Martin will admit to having felt moved by some roles she has danced, such as Abigail in The Crucible or Juliet in Romeo & Juliet. “When it's more realistic I can identify with it, though it's still a little hard to imagine that these days you could be called a witch,” she says. “Juliet is easier, because that easily happens: you're young, you fall in love and nothing can beat that.” But psychic trauma of the Black Swan variety clearly isn't her style.

Likewise breakfast is something more substantial and far more in keeping with the country she has called home for the last 13 years: porridge. “And cake,” she adds with a giggle.

Born and raised in Cherbourg in Normandy, Martin is the middle sister in a family of three girls. She started ballet lessons aged five, only because her elder sister was doing them. When her sister stopped, Martin carried on, eventually landing a place at the prestigious Paris Conservatoire. She joined Scottish Ballet in 2003, straight from "school", as she calls it, and has been with the company ever since.

“I like to do a bit of everything, which Scottish Ballet does, and I realise I have a good position here and often do good roles,” she says. “And I enjoy Glasgow. Weather-wise it's not so great, but it's a young city.”

So if they ever put Franco-Scottish on the census form, that's the box she'd tick now.

“I wouldn't say I'm 100 per cent French because I've lived here for so long. I've been here all my adult life. But I'm not Scottish either. If I went back to France I'm sure there would be a lot of things I would find quite odd.”

Getting back to France to see family is tricky, though. Glasgow to Cherbourg is a nine-hour journey, door-to-door, and with dancers often being given only two or three days off it's hardly worth the trouble. Instead, visits home are restricted to the summer months, when the company closes down for four weeks.

When not in France, Martin uses her down time to go backpacking. One recent trip took her to Colombia, flying into Bogota then travelling up to Cartagena on the Caribbean coast before heading to the country's Ciudad Perdida, or lost city.

An intrepid traveller then? “I like doing that, just getting flights and then seeing what to do when you're there,” she says. “You always find a hostel to stay in.”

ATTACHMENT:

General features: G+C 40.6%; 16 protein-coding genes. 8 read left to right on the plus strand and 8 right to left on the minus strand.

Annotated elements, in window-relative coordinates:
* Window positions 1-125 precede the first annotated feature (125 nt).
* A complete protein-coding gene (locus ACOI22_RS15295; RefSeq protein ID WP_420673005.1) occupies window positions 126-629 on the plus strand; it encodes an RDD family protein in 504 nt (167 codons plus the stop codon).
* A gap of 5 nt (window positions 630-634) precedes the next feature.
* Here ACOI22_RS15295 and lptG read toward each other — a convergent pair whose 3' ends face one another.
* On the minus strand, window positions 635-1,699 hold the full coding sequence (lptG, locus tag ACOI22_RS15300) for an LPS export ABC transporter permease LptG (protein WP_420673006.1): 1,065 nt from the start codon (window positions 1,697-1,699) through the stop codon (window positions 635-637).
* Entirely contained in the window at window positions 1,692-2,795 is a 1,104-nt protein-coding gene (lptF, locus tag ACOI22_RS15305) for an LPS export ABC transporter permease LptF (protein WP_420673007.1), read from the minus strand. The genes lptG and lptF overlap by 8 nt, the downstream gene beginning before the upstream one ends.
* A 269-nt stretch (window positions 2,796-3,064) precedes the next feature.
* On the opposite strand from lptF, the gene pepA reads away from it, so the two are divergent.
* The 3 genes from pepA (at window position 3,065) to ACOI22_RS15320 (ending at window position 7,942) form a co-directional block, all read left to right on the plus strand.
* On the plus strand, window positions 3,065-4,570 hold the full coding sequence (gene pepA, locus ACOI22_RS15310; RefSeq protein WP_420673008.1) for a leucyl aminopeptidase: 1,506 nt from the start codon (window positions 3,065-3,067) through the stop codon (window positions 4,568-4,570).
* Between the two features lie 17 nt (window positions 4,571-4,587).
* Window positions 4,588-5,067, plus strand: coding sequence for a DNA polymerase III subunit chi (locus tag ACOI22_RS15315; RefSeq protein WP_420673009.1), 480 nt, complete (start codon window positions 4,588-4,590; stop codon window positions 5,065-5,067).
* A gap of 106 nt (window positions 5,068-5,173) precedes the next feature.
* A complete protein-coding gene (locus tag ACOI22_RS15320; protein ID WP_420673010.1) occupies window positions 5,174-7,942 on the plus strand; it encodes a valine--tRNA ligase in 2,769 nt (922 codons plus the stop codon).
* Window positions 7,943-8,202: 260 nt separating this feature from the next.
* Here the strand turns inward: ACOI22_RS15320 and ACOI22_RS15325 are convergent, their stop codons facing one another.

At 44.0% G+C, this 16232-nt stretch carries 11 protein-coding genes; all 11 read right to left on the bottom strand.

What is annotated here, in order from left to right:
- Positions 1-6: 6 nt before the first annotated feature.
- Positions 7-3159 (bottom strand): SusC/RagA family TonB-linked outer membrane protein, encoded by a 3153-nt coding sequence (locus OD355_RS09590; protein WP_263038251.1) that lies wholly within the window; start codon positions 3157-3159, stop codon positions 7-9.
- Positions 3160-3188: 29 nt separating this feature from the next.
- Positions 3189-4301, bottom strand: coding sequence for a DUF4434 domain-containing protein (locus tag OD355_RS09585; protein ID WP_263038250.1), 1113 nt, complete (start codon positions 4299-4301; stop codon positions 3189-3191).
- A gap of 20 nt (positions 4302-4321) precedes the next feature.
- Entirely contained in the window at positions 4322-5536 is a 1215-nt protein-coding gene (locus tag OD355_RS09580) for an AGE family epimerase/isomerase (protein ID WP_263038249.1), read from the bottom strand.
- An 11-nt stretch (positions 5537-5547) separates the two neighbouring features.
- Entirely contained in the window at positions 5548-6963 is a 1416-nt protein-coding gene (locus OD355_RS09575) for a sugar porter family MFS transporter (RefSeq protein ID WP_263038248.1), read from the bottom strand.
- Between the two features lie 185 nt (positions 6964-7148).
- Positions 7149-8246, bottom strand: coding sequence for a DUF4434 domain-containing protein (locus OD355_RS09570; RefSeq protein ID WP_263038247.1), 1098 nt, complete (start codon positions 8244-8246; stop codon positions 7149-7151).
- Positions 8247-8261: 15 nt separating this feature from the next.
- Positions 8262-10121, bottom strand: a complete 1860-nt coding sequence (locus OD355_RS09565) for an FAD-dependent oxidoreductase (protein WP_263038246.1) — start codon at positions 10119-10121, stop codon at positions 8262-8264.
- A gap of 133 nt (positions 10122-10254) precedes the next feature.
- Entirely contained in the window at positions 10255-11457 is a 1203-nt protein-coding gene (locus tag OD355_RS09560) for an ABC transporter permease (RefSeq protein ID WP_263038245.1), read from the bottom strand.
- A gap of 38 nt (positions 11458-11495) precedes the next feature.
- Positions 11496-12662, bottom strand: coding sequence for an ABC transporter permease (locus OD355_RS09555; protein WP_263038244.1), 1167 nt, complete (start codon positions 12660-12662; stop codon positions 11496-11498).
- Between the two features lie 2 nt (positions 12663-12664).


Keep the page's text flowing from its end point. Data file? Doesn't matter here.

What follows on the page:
Oddly, given its reputation as the acme of the classical ballet repertoire, this will be Martin's first Swan Lake. And the only version she's ever seen was on television, “when I was a young kid back in France. English National Ballet were doing it. It was Evelyn Hart and Peter Shaufuss”.

This, then, was the 1989 version, choreographed by Natalia Makarova, Mikhail Baryshnikov's former dance partner, but based on Marius Petipa's original choreography as well as on later additions by Sir Frederick Ashton. Barring Makarova's interpolations, it's classical to the core. David Dawson's will be very different. His Odette is “not a victim”, says Martin. “She's not under any spells so I don't have to be all sad and shy. It's more like she's the softer side to a person, and Odile is the femme fatale who crashes the party.”

As with footballers, the career of a dancer is relatively short. The long hours of training and physical exertion take their toll on joints and, in particular, ankles. Martin is partial to acupuncture as a way of alleviating the pain, to the point that she says she's now thinking of buying the necessary needles on the internet and learning how to treat herself.

“Sometimes, in the evening, it would be good just to put a couple in your shin, or whatever. Sometimes when you have a massage it just irritates and inflames the muscles. The pins don't do as much, but it's more peaceful and eases up the muscle.”

It's a winning image: Scottish Ballet's principal ballerina kicking back to watch Strictly with a slice of cake in her hand and a porcupine's worth of needles sticking out of her leg.

But as the aches and pains become more troubling, more thought is given to coping with them and, an attendant concern, to life after dance. Sophie Laplane, a colleague at Scottish Ballet and a contemporary at the Paris Conservatoire, is carving a career for herself as a choreographer. Her newest work, a collaboration with Glasgow-based electronic musician Alex Smoke, will feature in the company's autumn season. But Martin sees her own future elsewhere.

“I prefer dancing,” she says simply. “We've had the opportunity to try [choreography] but no, I think it wouldn't be for me … At the moment I'm working with the education department to see if I want to stay in the field. I'm lucky in that I'm quite petite so even in a few years I'll still look young enough. But I think my body's going to tell me when it's time, how the workload is, different things. Maybe I need to look more at modern stuff which is less tough on the ankles. We'll see. It depends on a lot of things. If I decide to have a family one day, that makes the choice for you.”

Sophie Martin's dancing days are far from over yet, though. There are still lifts to practice, entrances to rehearse, solos and duets to hone and a dazzling new production to take to the country. And no ordinary production either. This one is Swan Lake. The biggie. Or, as she cutely calls it, “the ballet of ballets”.

Scottish Ballet's Swan Lake opens at the Theatre Royal, Glasgow on April 19 (until April 23), then tours to Aberdeen, Inverness, Newcastle, Edinburgh and Liverpool (to June 4)